What if a household appliance could be fully integrated into the circular economy system? What would that mean for jobs, and the need for certain raw materials?  What about exports to other countries? 

Economic innovations help to drive the economy forward, but we often fail to carry out a macroeconomic analysis of these economic innovations. Dr Jan Brusselaers was awarded the Green Talents trophy by the German Government in 2018 for his research into alternative economic systems.

The impact of a circular economy

The circular economy enables us to be less dependent on scarce or expensive raw materials, as well as significantly reducing waste. But what does that mean? Will we consequently have to make people redundant or in fact hire more workers? Will we see a shift in demand towards particular work profiles? And how will this affect demand for and supply of certain raw materials? Will the effects of this for one particular branch of the economy also have an impact on another? We are missing the bigger picture, and that is exactly what Jan Brusselaers and his colleagues are piecing together.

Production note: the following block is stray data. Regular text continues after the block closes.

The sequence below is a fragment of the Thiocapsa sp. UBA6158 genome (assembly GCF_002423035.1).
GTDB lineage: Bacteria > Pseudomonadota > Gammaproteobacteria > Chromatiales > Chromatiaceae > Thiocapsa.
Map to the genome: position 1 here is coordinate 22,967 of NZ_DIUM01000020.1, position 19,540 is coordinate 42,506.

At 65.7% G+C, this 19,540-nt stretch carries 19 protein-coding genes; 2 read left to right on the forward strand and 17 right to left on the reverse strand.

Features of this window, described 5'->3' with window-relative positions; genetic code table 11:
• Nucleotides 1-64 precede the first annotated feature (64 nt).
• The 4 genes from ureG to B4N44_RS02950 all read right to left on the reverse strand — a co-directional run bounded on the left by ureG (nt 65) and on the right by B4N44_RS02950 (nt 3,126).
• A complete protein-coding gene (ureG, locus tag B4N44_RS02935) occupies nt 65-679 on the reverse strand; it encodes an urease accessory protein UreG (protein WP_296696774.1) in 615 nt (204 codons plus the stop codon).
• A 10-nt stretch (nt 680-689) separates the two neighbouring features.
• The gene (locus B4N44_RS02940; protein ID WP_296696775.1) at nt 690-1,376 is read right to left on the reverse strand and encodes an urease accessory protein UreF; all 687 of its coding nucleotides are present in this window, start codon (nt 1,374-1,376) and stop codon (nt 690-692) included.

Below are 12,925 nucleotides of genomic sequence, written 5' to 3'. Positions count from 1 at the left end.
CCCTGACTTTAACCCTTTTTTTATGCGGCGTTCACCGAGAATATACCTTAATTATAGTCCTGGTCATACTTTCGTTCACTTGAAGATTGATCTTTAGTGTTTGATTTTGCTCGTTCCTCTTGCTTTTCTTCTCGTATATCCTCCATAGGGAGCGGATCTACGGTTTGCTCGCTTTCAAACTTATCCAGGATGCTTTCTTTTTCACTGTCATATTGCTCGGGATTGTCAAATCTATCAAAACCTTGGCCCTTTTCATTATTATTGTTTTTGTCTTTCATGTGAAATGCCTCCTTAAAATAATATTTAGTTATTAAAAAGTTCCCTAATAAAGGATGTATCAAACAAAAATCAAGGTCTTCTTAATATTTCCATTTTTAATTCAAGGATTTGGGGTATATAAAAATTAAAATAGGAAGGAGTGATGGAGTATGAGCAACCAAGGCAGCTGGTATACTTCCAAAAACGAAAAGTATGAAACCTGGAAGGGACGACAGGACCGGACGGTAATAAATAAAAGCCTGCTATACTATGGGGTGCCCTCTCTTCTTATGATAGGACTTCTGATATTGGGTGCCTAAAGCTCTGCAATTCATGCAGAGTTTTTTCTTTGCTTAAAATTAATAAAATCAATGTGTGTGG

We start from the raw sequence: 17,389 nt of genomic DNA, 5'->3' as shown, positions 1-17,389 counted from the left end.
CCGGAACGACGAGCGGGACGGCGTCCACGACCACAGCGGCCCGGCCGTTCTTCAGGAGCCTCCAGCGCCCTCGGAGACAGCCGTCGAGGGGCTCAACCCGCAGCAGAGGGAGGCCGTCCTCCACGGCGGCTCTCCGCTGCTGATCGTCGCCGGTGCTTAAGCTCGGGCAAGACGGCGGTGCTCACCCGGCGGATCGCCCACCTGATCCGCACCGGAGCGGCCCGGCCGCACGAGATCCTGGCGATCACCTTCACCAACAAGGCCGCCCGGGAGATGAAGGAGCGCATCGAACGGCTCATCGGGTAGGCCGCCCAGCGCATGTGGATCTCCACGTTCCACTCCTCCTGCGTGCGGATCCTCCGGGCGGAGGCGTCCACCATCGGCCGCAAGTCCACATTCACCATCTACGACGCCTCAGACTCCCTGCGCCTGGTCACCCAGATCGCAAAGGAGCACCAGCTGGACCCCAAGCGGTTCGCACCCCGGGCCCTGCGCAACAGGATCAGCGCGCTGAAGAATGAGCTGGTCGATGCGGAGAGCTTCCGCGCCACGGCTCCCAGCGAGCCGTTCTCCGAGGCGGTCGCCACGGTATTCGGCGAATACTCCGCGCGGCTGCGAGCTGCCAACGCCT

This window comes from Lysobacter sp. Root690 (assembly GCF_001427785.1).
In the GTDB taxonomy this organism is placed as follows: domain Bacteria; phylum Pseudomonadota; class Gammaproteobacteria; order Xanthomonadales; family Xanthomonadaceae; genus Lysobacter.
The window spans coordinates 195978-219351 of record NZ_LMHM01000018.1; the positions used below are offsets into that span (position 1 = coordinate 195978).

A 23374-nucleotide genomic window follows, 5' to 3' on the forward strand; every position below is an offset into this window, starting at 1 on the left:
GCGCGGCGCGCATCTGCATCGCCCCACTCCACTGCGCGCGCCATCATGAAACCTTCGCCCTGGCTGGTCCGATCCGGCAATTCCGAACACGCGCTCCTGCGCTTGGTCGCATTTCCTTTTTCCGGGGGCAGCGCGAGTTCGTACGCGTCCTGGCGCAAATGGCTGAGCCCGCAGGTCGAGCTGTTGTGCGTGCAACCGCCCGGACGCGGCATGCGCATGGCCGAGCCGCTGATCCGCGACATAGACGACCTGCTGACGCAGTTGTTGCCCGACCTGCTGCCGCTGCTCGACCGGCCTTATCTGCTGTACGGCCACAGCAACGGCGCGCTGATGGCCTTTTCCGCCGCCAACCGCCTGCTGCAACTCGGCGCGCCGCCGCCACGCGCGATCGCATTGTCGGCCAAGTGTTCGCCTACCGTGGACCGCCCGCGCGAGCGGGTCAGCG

Jan collects, processes and analyses all available quantitative and qualitative data relating to the circular economy. He is developing macro-economic and micro-economic models that demonstrate the potential of the circular economy. The models he is developing can also be used to map out the impact of policy decisions. These results will be useful for sector organisations and governments at European, national and regional level.